depression.
Unless this fact is kept clear we
shall sec an uninterrupted increase :
in a type of propaganda that will
brand, with insulting scorn, self- j
sacrificing public servants as
greedy and grasping payrollers, a
now popular sort of propaganda
which if persisted in, will divert
men of capacity and self-respect
from public service for a genera
tion to come. And it will be our
children who will pay the price of
this diversion.
Do not misunderstand me. Upon
the fact of the imperative neces- j
sity for economy in public expendi
tures there can be no disagree
ment. I insist only that the situa
tion challenges us to effect that
economy with statesmanlike fore
sight for the future of community,
state, and nation. It is possible to
be quite as short-sighted in admin
istering economy as in allowing
extravagance. And just because
there is this possibility of short
sightedness n the administration
of necessary economy a grave na
tional danger lurks in our current.,
concern with economy. We can so
easily economize blindly or let lim
i-—
ited interests dictate the schedules
of retrenchment. We dare not be
gullible. Alongside the foresight,
intelligence, and sincerity behind
the insistence that we establish a
sounder relation between our in
come and our outgo, there is much
blindness, blundering, self-interest,
and sheer insincerity in the almost
hysterical campaign against pub
lic expenditures now sweeping the
nation. By all means let us give
prudence a permanent seat in our
public counsels. By all means let
us stop waste. But let us be sure
that it is real waste that we are
stopping. Real economy may mean
national salvation. Bogus econ
omy may mean national suicide.
(To be continued tomorrow)
Jim Emmett selects: David Eyre,
because he considers him one ol
the ten best dressed men on the
campus.
This column is hereby dedicated
to all those brave souls who dared
the elements, the time of day, the
trouble, and went to Dime Crawl.
Thin dimes squandered for a
good cause; a biting wind; snow
whipping about your legs; slippery
streets; slippery steps; ice glit
tering on the branches and twigs
of all the trees.
V n
Time war. when the co-eds
dressed for the crawl. Nowadays
they don't. The Alpha Chi Omega
house . . . dictinctly collegiate,
short slight girls. Most of them
have bobbed hair. They use little
make-up. They dance as if they
enjoy it. Distinctly nice. The kind
of girls who do the kind of things,
Emerald
Of the Air
Today, and henceforth every
Thursday at 12:15, Jessie Steele
women's editor of the Oregon
Daily Emerald, will supplement
the regular news program with a
complete coverage of the newly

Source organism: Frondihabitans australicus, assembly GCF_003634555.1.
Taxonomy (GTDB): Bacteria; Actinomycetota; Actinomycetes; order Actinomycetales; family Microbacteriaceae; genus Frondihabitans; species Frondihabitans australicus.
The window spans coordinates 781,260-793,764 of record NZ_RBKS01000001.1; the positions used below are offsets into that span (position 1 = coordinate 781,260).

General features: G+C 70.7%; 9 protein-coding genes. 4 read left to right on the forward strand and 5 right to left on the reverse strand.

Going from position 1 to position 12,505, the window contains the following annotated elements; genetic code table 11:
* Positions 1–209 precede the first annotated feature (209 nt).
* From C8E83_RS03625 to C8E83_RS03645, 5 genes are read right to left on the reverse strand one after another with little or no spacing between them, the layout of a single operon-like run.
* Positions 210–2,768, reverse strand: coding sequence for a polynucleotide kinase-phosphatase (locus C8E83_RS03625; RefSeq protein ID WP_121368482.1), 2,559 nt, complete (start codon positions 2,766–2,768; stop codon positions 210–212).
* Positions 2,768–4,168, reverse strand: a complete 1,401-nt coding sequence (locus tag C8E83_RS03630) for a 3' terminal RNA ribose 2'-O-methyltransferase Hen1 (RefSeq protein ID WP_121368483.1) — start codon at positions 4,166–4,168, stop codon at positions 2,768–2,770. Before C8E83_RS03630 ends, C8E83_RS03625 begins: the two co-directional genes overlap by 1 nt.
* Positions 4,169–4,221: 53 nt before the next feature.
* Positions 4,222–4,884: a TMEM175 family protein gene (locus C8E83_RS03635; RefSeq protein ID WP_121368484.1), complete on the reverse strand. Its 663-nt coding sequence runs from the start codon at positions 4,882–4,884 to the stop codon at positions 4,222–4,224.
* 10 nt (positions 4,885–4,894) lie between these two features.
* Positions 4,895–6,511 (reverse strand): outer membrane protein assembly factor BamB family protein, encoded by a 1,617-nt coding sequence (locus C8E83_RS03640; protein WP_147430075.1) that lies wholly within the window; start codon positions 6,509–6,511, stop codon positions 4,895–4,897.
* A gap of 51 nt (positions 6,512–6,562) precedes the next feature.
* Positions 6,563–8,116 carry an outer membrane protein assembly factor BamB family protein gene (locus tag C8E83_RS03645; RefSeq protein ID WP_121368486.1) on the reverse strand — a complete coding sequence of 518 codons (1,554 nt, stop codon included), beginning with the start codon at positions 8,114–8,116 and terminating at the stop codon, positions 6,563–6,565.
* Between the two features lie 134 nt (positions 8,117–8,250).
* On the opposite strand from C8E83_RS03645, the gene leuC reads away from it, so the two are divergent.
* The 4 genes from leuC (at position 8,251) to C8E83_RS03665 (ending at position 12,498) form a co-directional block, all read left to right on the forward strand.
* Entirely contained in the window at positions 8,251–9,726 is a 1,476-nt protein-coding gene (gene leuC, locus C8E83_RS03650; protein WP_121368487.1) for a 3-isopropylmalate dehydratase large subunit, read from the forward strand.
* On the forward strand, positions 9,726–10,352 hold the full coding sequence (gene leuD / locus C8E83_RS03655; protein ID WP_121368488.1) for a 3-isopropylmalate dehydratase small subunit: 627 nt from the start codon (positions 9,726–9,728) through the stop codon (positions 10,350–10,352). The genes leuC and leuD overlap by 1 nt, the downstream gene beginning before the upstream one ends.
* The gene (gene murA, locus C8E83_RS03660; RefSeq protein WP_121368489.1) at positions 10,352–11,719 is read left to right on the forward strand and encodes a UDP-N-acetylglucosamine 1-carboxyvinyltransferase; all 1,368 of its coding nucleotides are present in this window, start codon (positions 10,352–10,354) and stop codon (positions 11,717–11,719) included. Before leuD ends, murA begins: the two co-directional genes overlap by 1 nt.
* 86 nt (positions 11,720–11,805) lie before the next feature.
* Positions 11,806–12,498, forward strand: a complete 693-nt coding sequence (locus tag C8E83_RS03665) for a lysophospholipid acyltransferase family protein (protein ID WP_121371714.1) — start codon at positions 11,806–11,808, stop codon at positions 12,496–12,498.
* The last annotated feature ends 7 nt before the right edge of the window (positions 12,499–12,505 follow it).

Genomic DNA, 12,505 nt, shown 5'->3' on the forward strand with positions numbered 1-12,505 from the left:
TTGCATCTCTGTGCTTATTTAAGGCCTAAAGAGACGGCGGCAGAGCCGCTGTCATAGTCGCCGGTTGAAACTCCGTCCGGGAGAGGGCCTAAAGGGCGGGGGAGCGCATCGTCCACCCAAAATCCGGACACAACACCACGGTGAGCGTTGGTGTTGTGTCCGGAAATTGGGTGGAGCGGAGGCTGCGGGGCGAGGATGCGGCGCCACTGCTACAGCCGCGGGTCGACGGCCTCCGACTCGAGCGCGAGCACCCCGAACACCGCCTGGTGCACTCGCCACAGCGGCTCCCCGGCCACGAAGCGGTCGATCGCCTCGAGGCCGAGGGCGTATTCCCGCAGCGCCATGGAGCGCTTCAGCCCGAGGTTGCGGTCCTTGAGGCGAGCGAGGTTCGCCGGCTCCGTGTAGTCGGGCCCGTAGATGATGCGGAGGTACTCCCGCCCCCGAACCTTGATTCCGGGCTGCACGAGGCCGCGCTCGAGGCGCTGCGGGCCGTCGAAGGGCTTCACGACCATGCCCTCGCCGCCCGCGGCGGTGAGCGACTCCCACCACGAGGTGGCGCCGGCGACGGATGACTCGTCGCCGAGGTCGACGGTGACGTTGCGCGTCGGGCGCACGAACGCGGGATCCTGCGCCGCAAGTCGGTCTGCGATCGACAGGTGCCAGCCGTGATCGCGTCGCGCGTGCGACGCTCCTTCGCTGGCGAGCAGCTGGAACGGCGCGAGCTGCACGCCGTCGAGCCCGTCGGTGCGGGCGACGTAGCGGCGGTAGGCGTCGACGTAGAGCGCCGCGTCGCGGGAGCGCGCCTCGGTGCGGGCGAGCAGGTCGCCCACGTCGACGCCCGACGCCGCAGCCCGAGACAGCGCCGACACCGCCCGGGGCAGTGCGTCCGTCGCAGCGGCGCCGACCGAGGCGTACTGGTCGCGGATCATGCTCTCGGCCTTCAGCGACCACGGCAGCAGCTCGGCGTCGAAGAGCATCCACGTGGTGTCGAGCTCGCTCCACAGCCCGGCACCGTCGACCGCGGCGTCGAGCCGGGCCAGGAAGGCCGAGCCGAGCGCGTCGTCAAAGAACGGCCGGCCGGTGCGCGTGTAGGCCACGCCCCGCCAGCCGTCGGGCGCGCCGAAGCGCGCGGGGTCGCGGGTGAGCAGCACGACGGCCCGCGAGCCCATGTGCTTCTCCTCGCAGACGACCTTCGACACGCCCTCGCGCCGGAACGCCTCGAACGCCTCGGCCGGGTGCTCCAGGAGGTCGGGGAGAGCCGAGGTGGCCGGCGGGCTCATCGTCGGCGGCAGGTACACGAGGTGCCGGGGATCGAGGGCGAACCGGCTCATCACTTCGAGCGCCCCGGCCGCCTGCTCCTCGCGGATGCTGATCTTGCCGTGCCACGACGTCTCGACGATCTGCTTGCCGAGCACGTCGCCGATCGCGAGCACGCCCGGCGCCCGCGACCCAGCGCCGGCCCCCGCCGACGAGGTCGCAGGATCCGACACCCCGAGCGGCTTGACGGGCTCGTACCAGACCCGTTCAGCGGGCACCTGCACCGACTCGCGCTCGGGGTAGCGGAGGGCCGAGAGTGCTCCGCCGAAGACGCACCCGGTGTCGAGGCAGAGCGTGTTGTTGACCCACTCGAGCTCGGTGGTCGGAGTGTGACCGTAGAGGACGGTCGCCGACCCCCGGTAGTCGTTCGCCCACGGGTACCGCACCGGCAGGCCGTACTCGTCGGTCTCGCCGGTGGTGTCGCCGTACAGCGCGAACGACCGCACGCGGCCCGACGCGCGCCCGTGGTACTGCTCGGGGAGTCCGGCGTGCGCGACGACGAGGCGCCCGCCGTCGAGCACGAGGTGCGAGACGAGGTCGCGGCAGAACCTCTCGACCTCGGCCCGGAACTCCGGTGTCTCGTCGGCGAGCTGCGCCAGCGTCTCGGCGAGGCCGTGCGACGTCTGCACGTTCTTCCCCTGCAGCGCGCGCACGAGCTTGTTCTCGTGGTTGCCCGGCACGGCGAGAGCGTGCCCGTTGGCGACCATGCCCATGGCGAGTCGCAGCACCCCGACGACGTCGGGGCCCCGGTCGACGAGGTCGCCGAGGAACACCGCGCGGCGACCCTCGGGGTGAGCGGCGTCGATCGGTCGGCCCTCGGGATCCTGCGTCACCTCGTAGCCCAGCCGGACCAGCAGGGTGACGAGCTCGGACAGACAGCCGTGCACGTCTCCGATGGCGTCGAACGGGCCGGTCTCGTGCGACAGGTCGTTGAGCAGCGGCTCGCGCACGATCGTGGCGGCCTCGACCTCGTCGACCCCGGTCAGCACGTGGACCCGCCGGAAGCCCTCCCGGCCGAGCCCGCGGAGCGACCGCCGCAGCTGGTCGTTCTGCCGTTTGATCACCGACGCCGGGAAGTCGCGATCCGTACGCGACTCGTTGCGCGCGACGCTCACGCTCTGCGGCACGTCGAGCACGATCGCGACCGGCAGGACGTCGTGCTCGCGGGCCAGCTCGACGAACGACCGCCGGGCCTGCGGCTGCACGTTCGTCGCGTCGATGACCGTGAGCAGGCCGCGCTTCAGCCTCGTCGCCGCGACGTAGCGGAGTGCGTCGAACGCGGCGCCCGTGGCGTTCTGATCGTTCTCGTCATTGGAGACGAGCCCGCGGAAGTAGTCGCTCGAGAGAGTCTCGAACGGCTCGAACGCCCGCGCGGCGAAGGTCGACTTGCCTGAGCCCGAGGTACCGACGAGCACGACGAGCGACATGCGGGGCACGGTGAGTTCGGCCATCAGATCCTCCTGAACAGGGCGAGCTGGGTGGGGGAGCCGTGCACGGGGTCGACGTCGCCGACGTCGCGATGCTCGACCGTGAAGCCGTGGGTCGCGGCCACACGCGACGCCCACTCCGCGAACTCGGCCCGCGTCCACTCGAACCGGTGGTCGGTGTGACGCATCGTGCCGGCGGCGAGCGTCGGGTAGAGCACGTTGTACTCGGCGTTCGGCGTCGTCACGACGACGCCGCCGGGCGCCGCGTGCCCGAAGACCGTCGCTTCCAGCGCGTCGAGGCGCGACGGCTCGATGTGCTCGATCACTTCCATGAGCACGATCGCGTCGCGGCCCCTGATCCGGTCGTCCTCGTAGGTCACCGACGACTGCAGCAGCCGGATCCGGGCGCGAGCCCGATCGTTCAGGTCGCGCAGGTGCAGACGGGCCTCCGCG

inaugurated women's and society
page.
Hearken, ye co-eds. in the midst
of your meal to the words of the
women's editor!
Assault and Battery
-Parks Hitchcock
I-----:_
IT IS reported that a certain
* radio station in the Middle
West was overheard the other
night to make this announcement:
“The next number by Billy .
and his orchestra will be a special
request for the girls of Kappa
Alpha Theta at the University of
Colorado, ‘Theta Lips, May You
Never Grow Cold." Snap it up.
boys!”
IP » »
Ml s|( HONOKAKl
H1.AKS lNrsTKl CTOIt
(Headline. Ore. Daily Emerald)
How quaint. We've been heal
ing a few ourselves.
ip * **
We select for Lemonade: Phoebe
Thomas, be ause she ,ean eat so
much.
We understand that the zoology
department ha ; ordered *amc dog
fish sharks from California. Pos
sibly they intend to put them in
competition with such men as the
illustrious law school quintet. Eva.
Langtry, Huston, Yerkovich, and
Me Noble.
Now that all this ruckus about
the gym system has come up, we
think it appropriate to mention
the brand new swinging doors
they’ve put in on the men's show
ers. Looks like the entrance to a
. aloon. W e don’t want to encour
age that sort of stuff. Maybe
somebody like Jake Stahl or Jim
Dutton might stumble into the
swimming pool oy mistake some
dark night.
ON THE POLICE BLOTTER:
Jim (Java) Smith bragging about
Great Britain’s possessions.
Paul Washke smiling. . . . Gail
McCredie giving us the old swag
gti ... Will Wick wrestling, . . .
Bud Pozzo looking 'em over.
act the way you expect college
girls to act.
Particularly note: Helene Ferris
in a cross-barred frock of rose
wool crepe with big puffy sleeves
to the elbow. She wore brown kid
slippers, had short bobbed hair. A
lot of fun. Helen Barclay in a
jade green blouse. Orville Thomp
son appeared in his grey polo coat, j |
* * *
The Pi Phi house: more sophis-j
ication here . . . more long hair'